EU and US to ease sanctions on Belarus President Lukashenko

Image source, AFP
Image caption, President Lukashenko is being rewarded by the EU and the US for freeing political opponents following his resounding election victory earlier this month

The EU is to suspend most of its sanctions against Belarus including an asset freeze and travel ban on President Alexander Lukashenko.

The decision follows the freeing of the country's remaining six political prisoners in August.

The US has also said it will ease sanctions, but urged Belarus "to improve its record with respect to human rights and democracy".

Mr Lukashenko is believed to want closer ties with Western countries.

He is reported to be eager to reduce Russia's leverage as he comes under pressure from Moscow to allow a Russian air base in his country.

Image source, Reuters
Image caption, President Lukashenko (left) is under pressure from President Vladimir Putin of Russia (right) to allow a Russian air base to be located in Belarus

Russia wants to establish the base to counter what it sees as Nato's eastward advance, but Belarus argues that such a base will not reduce military and political tensions in the region.

Travel ban

In a statement confirming its decision, the EU said that it was taking account of "the context of improving EU-Belarus relations".

From Saturday it will suspend "for four months the asset freeze and travel ban applying to 170 individuals and the asset freeze applying to three entities in Belarus," the Council of the European Union statement said.

Image source, EPA
Image caption, Opposition to President Lukashenko is not strong - he won a landslide 83.5% of the vote in the 12 October elections
Image source, AP
Image caption, The government of Belarus has argued that the Russian airbase is not needed - but at the same time it is eager not to upset Moscow

However an arms embargo will remain in force as will sanctions against four members of President Lukashenko's security services who are suspected of orchestrating the disappearances of political opponents.

The move will be reviewed at the end of February and sanctions could be re-imposed if the EU sees a deterioration in human rights, the rule of law and press freedoms.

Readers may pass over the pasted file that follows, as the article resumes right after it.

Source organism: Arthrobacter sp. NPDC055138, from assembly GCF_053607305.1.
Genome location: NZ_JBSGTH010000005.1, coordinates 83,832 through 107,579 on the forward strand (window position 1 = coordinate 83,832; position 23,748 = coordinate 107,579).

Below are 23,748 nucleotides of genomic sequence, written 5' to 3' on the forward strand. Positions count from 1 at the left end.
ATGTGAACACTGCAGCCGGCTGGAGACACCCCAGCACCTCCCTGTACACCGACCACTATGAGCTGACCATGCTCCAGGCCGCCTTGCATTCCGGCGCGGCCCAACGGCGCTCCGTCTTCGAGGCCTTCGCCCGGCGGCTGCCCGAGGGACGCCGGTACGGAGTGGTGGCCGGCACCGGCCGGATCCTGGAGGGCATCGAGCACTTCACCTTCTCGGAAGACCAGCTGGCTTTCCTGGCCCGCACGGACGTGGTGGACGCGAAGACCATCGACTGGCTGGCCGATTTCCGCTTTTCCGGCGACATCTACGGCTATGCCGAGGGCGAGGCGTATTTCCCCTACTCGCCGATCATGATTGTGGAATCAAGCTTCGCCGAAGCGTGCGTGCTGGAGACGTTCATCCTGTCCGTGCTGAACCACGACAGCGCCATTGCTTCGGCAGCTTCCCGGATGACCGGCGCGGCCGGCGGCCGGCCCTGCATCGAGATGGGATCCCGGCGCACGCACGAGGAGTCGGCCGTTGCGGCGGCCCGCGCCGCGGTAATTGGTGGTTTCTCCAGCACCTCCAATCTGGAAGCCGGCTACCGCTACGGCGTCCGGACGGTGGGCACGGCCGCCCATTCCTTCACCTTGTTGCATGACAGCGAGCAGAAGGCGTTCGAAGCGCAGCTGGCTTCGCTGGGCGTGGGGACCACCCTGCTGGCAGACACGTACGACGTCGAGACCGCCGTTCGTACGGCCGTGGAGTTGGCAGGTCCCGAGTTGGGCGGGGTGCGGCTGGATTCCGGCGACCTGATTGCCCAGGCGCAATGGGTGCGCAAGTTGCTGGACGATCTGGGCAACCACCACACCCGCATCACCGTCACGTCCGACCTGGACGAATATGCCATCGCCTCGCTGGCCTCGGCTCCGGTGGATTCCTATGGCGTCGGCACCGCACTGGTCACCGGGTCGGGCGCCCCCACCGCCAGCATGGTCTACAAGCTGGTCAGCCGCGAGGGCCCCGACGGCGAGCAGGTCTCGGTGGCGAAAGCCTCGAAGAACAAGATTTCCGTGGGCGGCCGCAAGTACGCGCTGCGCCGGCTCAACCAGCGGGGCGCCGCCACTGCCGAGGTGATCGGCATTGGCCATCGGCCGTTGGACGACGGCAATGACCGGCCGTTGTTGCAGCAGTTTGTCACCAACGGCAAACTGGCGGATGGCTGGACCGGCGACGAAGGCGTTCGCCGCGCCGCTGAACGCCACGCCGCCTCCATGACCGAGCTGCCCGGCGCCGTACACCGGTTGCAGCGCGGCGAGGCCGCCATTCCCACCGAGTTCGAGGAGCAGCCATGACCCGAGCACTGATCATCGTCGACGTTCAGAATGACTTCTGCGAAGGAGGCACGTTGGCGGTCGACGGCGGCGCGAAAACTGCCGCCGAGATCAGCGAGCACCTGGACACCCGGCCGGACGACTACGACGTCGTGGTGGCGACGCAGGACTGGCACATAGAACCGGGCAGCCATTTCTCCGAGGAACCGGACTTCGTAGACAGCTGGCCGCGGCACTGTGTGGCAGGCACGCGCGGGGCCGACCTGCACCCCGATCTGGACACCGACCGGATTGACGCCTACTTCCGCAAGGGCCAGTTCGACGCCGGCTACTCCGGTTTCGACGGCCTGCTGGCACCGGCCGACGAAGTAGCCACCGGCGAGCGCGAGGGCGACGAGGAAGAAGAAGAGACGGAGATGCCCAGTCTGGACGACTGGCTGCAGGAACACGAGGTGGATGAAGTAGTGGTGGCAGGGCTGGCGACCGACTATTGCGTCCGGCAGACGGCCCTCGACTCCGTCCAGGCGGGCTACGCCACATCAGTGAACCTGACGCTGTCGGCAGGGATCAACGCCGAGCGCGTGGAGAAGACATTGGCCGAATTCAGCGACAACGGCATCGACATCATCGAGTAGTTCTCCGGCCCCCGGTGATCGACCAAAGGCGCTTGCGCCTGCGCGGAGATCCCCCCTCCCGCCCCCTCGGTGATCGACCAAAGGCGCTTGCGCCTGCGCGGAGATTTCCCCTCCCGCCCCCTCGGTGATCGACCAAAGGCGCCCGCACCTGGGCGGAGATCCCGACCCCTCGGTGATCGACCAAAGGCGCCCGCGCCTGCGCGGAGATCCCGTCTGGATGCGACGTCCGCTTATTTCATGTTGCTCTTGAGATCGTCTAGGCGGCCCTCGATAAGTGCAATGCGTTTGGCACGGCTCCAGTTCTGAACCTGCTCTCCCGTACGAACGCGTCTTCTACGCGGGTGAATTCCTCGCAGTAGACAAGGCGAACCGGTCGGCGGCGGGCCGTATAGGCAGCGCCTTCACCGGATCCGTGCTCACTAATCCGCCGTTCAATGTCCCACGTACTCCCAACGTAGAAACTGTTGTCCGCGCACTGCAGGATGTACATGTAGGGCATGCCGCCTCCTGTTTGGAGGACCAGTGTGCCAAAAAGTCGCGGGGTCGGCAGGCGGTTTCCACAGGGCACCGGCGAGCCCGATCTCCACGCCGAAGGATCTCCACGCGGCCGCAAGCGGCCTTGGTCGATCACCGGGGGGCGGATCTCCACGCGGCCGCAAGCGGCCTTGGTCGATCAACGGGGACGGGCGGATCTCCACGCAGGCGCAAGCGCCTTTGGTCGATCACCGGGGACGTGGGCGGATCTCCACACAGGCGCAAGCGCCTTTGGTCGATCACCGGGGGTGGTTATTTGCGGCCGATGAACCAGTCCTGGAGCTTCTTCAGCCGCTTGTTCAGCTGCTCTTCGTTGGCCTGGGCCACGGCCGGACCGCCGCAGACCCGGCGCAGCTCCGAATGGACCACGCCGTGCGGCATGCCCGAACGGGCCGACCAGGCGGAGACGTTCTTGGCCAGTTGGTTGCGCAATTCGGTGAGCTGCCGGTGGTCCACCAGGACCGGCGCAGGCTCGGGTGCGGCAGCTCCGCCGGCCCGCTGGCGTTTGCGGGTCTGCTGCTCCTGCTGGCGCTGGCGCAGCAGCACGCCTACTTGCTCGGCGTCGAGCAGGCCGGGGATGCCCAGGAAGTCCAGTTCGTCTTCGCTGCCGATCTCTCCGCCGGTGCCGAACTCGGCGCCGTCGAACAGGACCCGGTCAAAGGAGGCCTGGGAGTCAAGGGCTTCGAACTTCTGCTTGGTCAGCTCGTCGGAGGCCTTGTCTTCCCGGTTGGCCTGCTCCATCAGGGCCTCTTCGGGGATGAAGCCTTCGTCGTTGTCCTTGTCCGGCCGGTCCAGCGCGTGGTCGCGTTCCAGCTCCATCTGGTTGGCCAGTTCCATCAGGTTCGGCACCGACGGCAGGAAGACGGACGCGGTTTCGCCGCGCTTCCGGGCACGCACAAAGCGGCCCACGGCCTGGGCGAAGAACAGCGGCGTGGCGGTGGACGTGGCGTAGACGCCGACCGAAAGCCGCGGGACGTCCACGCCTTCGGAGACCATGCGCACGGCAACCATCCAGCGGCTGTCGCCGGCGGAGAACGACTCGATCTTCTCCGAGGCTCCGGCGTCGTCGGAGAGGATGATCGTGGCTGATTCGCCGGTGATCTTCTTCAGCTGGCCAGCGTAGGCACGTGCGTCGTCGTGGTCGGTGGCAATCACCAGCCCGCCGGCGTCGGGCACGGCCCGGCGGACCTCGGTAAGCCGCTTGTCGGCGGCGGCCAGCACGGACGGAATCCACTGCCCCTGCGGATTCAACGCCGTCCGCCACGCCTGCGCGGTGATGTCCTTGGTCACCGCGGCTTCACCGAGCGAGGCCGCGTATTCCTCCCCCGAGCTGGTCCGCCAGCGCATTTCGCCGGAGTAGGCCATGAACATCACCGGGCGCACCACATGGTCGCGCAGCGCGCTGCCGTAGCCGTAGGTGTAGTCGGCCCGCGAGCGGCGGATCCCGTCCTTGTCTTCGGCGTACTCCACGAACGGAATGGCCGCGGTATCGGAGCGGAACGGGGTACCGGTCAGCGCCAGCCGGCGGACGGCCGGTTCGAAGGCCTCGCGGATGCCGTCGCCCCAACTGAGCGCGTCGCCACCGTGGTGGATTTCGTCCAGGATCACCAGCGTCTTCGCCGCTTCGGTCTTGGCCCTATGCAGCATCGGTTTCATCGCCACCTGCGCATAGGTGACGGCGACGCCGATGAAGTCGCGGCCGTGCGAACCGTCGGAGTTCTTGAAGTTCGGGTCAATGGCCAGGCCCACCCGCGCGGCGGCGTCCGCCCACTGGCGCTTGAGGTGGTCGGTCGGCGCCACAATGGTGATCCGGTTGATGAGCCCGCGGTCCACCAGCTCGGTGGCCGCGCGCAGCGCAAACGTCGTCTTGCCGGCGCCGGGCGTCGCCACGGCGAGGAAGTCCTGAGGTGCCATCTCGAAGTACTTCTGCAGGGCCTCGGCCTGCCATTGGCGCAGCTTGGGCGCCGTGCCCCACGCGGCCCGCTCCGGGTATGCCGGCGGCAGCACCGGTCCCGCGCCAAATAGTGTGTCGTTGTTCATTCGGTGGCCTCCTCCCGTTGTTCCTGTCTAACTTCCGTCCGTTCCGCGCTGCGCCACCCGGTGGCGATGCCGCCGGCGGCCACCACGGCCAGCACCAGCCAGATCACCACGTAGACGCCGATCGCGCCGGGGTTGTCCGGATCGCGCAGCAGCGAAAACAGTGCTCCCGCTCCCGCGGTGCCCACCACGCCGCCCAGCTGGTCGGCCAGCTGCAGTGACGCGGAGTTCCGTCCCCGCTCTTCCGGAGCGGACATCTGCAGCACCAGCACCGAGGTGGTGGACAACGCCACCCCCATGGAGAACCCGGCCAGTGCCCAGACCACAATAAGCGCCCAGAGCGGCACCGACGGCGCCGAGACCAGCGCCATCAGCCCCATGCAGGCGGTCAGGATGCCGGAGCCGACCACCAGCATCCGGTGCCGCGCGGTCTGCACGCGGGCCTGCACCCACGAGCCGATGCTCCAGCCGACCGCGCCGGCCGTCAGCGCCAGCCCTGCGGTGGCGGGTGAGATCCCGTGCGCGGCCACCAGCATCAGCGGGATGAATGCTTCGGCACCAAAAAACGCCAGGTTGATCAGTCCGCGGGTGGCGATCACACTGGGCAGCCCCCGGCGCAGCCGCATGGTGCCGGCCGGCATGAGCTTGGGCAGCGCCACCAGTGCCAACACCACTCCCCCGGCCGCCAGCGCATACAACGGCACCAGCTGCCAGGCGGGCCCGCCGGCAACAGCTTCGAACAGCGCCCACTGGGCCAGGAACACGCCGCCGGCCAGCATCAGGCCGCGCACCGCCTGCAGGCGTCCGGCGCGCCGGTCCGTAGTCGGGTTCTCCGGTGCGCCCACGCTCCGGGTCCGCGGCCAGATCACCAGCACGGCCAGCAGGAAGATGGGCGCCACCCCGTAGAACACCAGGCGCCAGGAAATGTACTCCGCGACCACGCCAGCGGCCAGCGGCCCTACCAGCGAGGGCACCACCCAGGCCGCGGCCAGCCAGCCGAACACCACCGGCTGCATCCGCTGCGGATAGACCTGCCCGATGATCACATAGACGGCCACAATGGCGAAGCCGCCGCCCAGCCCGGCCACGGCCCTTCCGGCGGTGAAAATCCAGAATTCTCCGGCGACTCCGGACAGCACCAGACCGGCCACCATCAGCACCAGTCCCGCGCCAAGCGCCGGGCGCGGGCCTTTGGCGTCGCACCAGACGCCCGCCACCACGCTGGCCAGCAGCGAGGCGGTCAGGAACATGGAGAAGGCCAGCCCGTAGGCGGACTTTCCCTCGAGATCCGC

The US Treasury for its part said that from Saturday it would allow most transactions with nine sanctioned entities in Belarus for the next six months.

State Department spokesman John Kirby said the US was taking the step "in light of the positive move by the Belarusian government to release all six of its political prisoners on 22 August".

Mr Kirby said that the move "opens the door to expanded commercial ties" while urging the government of Belarus to do more "to improve its record with respect to human rights and democracy".

Correspondents say that EU officials are eager to promote democracy in countries that neighbour the EU in central and eastern Europe.

President Alexander Lukashenko won his fifth term with a landslide 83.5% of the vote on 12 October.

But observers from the OSCE security body said it fell far short of the country's democratic commitments.

Mr Lukashenko, 61, has governed the former Soviet republic almost unchallenged for 21 years.

Belarus profile

Image source, Getty Images
  • Belarus, with seven million voters, in October 2015 held its fifth presidential election in 21 years - and each time Alexander Lukashenko won
  • The president has not polled less than 75% in any of the five elections
  • Of the three challengers, two were regarded as "technical" pro-Lukashenko candidates
  • The only woman among them, Tatsiana Karatkevich, was an activist disowned by almost all opposition parties except her own Tell the Truth movement


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